Just over two hours past the original departure time, the captain began an announcement in his grave, apologetic voice which could only mean one thing: The engine could not be repaired and our flight to Frankfurt was cancelled. At this point, we remained calm but the reality of the potential impact this could have on the remainder of our trip, coupled with the quantity of macadamia nuts I’d ingested, started to make me ill. The first class flight attendants addressed the eight of us saying how sorry they all were and that Lufthansa would do everything they can to re-route us to our final destinations. They said the ground crew was already at work contacting other airlines and hotels and that the first class passengers would get expedited service. Those three guys had to quickly change out of their pajamas and then the eight of us were escorted back to the main Lufthansa registration desk where they had a crew of agents at the ready.
We explained that we had a long layover in Frankfurt before making our connection to Johannesburg so as long as they could get us on a flight to Frankfurt that evening we would be okay. The head agent said there were no other flights to Frankfurt on any airline that evening – it felt as if someone had punched me in the gut and I could see TB was about to go on the offensive. I informed the agent that Frankfurt is not our final destination, we had to get to Jo’burg on our original schedule since we had guides & transfers scheduled on a strict itinerary and, lastly, we had all our luggage with us. She told us there was a flight on Northwest to Paris leaving in an hour they could put us on but we would need to wait until we arrived in Paris to figure out how to get to Jo’burg.
After watching all the seasons of The Amazing Race, we weren’t too concerned about our abilities to execute such a detour but the thing we did find concerning is we wouldn’t be given anything (paperwork, vouchers, etc.) except their word that someone in Paris would do what they can to get us to Jo’burg. The Northwest flight was really our only option so we didn’t have much leverage. They took us down to the Northwest ticket counter to get our boarding passes and reassured us that they had done all they could do. Skeptical but hopeful – since we had no alternatives and were out of time – we rushed to get on the Northwest flight to Paris.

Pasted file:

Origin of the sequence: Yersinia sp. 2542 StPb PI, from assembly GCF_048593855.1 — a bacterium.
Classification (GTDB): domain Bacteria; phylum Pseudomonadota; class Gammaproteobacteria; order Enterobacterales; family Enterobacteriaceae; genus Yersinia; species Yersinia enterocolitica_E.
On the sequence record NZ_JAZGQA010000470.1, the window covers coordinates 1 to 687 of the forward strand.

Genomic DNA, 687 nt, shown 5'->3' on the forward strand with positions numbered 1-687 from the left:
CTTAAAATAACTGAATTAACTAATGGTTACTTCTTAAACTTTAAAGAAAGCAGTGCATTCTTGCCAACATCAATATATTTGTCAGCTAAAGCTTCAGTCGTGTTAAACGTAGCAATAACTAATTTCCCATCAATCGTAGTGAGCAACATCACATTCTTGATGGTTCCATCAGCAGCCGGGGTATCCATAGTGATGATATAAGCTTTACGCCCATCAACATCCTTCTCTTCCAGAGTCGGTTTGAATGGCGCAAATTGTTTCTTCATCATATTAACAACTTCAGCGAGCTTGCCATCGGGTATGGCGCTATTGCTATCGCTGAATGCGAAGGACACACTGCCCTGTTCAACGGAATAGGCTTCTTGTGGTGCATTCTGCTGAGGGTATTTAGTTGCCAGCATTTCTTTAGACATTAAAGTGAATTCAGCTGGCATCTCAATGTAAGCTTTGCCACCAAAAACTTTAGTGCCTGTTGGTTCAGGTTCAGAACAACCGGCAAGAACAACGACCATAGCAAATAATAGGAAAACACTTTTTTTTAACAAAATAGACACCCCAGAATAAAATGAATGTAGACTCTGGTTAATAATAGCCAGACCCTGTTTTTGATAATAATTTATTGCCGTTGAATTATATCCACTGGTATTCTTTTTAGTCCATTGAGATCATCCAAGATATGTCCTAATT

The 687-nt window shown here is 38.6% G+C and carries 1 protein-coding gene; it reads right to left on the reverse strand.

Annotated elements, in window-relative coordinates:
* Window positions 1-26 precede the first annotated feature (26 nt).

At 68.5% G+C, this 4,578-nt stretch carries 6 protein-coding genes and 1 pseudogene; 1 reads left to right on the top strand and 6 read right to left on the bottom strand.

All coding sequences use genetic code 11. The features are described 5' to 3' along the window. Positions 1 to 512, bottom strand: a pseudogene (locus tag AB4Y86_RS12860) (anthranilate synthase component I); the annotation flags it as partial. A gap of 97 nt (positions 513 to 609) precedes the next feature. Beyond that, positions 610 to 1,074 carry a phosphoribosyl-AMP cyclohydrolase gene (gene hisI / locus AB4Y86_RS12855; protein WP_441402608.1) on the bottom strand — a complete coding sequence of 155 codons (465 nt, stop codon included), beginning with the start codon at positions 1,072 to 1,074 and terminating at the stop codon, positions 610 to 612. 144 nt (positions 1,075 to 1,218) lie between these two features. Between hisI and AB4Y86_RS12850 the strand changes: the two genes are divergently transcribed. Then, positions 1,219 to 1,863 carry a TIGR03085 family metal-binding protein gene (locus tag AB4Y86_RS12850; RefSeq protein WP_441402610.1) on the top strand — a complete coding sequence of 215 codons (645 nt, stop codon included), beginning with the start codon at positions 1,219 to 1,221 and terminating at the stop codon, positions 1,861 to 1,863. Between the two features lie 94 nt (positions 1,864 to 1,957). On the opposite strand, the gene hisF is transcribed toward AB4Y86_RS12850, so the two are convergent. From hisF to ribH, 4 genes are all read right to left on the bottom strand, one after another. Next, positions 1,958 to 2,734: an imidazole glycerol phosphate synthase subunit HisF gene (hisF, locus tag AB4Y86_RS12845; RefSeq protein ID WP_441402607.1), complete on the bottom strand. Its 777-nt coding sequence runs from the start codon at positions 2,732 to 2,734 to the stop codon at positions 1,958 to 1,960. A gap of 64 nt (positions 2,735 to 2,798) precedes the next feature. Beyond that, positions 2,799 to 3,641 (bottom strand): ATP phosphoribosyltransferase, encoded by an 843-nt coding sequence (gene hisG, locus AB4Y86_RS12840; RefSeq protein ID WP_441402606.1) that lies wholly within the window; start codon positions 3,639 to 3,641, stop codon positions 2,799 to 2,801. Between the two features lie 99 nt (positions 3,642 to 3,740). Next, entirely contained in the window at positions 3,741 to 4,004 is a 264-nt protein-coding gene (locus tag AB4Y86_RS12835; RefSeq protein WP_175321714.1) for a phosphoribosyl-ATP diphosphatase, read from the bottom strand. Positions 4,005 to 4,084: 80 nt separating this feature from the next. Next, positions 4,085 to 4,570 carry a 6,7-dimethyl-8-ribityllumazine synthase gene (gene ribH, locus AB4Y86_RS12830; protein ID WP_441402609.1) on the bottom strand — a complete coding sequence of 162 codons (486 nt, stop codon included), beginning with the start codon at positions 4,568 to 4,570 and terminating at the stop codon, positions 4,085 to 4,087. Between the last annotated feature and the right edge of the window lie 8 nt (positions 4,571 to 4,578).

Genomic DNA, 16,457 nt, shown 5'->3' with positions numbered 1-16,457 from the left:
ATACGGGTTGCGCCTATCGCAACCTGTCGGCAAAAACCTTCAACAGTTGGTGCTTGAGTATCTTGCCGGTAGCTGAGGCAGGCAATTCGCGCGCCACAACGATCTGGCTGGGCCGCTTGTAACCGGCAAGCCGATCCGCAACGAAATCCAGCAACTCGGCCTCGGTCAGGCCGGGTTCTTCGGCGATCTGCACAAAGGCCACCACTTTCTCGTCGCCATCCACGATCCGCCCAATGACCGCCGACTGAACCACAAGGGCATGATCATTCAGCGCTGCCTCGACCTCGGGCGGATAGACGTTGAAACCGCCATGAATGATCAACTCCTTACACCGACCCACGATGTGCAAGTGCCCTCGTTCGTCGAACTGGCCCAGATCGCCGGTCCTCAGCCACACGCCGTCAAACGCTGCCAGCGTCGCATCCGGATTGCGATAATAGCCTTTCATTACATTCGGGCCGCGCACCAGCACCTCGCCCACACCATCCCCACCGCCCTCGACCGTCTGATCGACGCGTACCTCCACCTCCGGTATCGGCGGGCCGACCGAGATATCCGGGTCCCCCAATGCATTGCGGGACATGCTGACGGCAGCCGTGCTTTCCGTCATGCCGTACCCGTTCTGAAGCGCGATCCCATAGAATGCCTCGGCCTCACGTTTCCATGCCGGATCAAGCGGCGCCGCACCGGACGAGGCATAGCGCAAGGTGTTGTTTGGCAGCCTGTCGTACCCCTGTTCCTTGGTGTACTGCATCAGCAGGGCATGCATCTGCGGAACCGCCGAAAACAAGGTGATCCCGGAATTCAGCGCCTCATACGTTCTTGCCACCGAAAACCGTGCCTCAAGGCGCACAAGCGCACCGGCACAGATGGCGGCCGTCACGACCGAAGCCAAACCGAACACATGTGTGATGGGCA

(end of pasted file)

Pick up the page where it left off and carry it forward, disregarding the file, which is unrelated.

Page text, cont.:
In that short period of time in first class on the Lufthansa flight that was cancelled we had quickly become air travel snobs. The Northwest flight had two classes of service (coach and business) and their business class was not the same as first class on the Lufthansa flight. First, there were 30 people in business class. Second, the seats didn’t fold completely horizontally. Lastly, there were no pajamas or macadamia nuts. :crying: But, we were on a plane to Europe that night which meant our honeymoon itinerary could still be salvaged.
We had a fabulous sea bass dinner and ice cream dessert and watched The Manchurian Candidate. We then slept most of the way to Paris.
Total travel time from Seattle to Frankfurt: 24 hours
French phrase of the day: Je ne parle pas Français which means I don’t speak French.
German phrase of the day: Ich nicht spreche Deutsch which means I don’t speak German.
This blog entry was written from the Lufthansa First Class lounge in the Frankfurt airport. They have complimentary one-hour Internet access. Stay tuned for what’s sure to be even more harrowing adventures…